Scientists develop fusion rocket technology in lab – and aim for Mars

  • Posted by a hidden member.
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    Apr 07, 2013 8:00 PM GMT
    Cool beans.

    http://cosmiclog.nbcnews.com/_news/2013/04/05/17606782-scientists-develop-fusion-rocket-technology-in-lab-and-aim-for-mars?lite
  • Rhi_Bran

    Posts: 904

    Apr 08, 2013 1:26 AM GMT
    tumblr_inline_mkngl5OJl01qz4rgp.gif
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    Apr 08, 2013 5:59 AM GMT
    Ha! I just finished Kim Stanley Robinson's Mars trilogy today...fingers crossed.
  • PandaDragon

    Posts: 39

    Apr 08, 2013 8:53 AM GMT
    Um... Last time I checked we were still trying to harness Fusion power in the most basic sense? It is still waaaaay too unstable for general use (apart from engines) I think this article hasn't done its research properly... I may be wrong, but the article is not actually using Fusion as an energy source but rather making a typical plasma propelled rocket. The confusing thing with this article is that they start with fusion power but then start going on about plasma propulsion. I think the Journalist was slightly confused with the two concepts. This is yet again why the world needs more scientific journalists so that we don't have another "Aluminium Chloride cures cancer" catastrophe again.....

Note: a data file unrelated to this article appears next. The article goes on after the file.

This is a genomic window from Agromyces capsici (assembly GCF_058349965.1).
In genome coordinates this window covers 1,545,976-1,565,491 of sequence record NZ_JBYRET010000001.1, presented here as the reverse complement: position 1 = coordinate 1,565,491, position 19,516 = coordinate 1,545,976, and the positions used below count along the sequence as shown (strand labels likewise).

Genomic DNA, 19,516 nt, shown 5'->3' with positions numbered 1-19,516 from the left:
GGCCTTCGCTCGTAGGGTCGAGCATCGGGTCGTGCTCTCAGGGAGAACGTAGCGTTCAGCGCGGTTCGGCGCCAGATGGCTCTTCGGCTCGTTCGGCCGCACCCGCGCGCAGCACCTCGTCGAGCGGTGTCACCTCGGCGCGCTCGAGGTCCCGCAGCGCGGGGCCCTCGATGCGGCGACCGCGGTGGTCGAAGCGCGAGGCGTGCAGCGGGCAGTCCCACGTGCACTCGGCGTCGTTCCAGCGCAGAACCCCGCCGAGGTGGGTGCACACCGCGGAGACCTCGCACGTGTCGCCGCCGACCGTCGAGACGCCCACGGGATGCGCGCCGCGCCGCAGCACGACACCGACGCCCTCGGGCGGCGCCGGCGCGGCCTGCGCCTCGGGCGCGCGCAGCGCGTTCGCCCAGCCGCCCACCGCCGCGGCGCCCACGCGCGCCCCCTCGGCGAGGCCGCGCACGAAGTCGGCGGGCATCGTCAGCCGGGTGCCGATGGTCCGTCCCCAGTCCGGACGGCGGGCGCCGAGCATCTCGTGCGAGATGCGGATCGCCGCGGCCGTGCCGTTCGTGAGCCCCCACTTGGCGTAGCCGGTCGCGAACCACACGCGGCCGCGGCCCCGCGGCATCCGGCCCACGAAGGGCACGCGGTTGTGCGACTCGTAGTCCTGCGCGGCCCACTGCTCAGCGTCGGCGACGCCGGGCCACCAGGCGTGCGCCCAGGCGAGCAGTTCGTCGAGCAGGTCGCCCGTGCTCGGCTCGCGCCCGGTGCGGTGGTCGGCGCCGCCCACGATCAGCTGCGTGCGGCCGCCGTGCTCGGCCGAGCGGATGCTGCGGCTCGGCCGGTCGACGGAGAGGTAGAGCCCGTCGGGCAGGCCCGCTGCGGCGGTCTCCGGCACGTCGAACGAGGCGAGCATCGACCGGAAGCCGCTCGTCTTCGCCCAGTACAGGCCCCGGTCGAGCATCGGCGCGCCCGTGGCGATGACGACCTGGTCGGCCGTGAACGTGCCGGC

• PandaDragon

    Posts: 39

    Apr 08, 2013 8:56 AM GMT
    (actually I cannot remember the compound that was said to cure cancer, but I remember it was a very common lab reagent... whatev's icon_razz.gif )
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    Apr 08, 2013 10:03 AM GMT
    Reading the article looks like they have a way of heating deuterium to fusion temperatures AND a magnetic method of using metal to initiate the fusion...the hope to produce pulses of hot plasma.

    However, they have two parts of the drive and haven't used them together - bit like having a piston and a spark plug then saying you have an internal combustion engine.
  • PandaDragon

    Posts: 39

    Apr 08, 2013 10:54 AM GMT
    True, I understand that. The problem is that plasma propulsion has been around for quite awhile now, however it is not as powerful as conventional rocketry. If you add fusion power to this, it would be the equivalent of blowing a nuke behind a space craft per "pulse". One of the major draw backs of fusion energy (compared to fission) is that we have very limited means of controlling the release of energy as it tends to (annoyingly so) catalyse itself and cause a wonderful chain-reaction like event. I would like to read the actual report from the scientists and engineers first as there are a few dubious elements in this article.